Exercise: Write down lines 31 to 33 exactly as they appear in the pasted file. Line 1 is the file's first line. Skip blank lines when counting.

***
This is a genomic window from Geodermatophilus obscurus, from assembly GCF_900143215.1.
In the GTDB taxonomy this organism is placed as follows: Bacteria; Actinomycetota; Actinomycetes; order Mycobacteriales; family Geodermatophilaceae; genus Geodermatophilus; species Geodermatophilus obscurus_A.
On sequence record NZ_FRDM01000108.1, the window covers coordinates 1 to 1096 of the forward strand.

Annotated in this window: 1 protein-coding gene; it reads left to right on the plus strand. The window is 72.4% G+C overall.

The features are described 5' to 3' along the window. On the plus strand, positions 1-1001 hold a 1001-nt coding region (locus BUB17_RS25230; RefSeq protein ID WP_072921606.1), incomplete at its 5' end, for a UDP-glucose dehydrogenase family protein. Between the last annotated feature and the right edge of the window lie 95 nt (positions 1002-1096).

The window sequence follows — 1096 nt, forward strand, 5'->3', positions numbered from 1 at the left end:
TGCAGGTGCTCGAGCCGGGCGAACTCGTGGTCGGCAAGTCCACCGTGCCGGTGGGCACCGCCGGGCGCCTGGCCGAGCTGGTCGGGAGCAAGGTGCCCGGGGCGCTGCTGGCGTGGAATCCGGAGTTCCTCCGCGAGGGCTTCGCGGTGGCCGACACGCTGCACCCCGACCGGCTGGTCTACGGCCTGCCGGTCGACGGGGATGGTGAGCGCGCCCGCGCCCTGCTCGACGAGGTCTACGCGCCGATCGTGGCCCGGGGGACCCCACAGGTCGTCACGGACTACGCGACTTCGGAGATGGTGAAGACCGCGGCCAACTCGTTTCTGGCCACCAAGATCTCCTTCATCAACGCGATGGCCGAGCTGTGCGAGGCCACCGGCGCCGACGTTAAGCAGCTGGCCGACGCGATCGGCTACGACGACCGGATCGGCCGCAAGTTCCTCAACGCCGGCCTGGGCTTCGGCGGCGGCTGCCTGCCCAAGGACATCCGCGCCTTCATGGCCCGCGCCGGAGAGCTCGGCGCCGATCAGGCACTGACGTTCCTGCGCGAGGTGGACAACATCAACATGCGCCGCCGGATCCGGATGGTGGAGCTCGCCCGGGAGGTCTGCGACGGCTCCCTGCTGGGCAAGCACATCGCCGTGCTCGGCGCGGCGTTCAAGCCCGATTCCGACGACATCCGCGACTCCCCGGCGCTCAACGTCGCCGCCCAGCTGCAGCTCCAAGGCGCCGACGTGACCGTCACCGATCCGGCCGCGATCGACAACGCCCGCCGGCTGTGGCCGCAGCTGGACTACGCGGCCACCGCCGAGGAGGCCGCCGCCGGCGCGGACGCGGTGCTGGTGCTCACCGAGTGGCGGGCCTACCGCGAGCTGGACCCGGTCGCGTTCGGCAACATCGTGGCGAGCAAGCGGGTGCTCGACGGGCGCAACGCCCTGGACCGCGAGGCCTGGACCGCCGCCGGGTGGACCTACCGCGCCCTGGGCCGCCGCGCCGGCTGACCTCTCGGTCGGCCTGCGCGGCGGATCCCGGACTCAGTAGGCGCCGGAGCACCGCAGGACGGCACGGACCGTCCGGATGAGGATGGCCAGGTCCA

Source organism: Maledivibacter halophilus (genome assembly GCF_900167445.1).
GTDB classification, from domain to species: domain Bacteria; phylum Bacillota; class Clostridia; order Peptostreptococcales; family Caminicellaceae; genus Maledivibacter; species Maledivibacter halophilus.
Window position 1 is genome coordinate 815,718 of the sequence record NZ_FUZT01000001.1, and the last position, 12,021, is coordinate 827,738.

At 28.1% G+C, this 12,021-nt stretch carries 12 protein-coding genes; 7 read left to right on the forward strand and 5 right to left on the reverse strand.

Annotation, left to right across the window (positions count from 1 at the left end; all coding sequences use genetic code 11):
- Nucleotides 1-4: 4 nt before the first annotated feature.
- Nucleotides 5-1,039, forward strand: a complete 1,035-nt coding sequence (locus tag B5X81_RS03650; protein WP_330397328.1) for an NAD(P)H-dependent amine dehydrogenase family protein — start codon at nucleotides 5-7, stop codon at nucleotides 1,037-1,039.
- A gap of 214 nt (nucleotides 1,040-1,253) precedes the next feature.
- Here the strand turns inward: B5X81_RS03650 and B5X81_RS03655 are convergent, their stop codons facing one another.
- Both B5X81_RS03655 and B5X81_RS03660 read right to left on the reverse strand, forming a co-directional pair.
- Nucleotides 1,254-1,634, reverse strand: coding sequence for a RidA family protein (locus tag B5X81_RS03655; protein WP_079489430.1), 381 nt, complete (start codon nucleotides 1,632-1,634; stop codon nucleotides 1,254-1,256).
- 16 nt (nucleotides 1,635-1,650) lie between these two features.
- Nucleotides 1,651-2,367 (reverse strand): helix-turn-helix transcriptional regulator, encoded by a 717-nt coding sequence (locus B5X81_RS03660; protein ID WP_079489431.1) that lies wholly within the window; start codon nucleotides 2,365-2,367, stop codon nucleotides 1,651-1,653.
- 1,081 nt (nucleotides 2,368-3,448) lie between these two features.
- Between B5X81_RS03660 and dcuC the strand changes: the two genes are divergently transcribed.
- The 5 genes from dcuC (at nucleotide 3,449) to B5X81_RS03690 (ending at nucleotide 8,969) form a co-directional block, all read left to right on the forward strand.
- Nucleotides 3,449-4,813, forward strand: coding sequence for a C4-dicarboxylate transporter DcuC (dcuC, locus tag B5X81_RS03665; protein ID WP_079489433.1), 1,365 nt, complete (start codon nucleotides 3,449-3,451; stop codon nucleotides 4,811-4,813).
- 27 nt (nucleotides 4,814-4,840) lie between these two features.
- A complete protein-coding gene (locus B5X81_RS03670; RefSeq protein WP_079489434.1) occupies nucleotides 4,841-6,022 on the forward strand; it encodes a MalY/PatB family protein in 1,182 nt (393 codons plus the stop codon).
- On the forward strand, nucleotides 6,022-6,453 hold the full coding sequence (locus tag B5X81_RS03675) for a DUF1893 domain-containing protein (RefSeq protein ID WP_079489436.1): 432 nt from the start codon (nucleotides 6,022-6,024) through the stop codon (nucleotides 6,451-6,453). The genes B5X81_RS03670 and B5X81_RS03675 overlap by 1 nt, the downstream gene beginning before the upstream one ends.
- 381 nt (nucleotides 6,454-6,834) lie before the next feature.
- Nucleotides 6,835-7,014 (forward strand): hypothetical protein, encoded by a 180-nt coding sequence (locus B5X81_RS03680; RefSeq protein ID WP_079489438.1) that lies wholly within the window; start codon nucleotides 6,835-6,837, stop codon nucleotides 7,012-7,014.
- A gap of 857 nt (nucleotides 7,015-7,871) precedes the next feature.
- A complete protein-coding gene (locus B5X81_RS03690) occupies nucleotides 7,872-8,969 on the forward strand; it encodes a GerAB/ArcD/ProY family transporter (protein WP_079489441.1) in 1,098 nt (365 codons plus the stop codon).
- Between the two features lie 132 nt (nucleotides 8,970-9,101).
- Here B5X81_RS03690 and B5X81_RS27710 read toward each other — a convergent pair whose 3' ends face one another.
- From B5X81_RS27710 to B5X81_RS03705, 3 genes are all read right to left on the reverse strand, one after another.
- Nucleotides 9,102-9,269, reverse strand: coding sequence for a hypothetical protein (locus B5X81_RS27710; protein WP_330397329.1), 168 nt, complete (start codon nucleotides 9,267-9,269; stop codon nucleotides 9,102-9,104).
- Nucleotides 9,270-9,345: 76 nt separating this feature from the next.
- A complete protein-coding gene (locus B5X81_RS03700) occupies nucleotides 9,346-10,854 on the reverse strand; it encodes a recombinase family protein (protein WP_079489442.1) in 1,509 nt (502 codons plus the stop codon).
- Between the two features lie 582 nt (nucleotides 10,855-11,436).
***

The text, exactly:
- A complete protein-coding gene (locus B5X81_RS03690) occupies nucleotides 7,872-8,969 on the forward strand; it encodes a GerAB/ArcD/ProY family transporter (protein WP_079489441.1) in 1,098 nt (365 codons plus the stop codon).
- Between the two features lie 132 nt (nucleotides 8,970-9,101).
- Here B5X81_RS03690 and B5X81_RS27710 read toward each other — a convergent pair whose 3' ends face one another.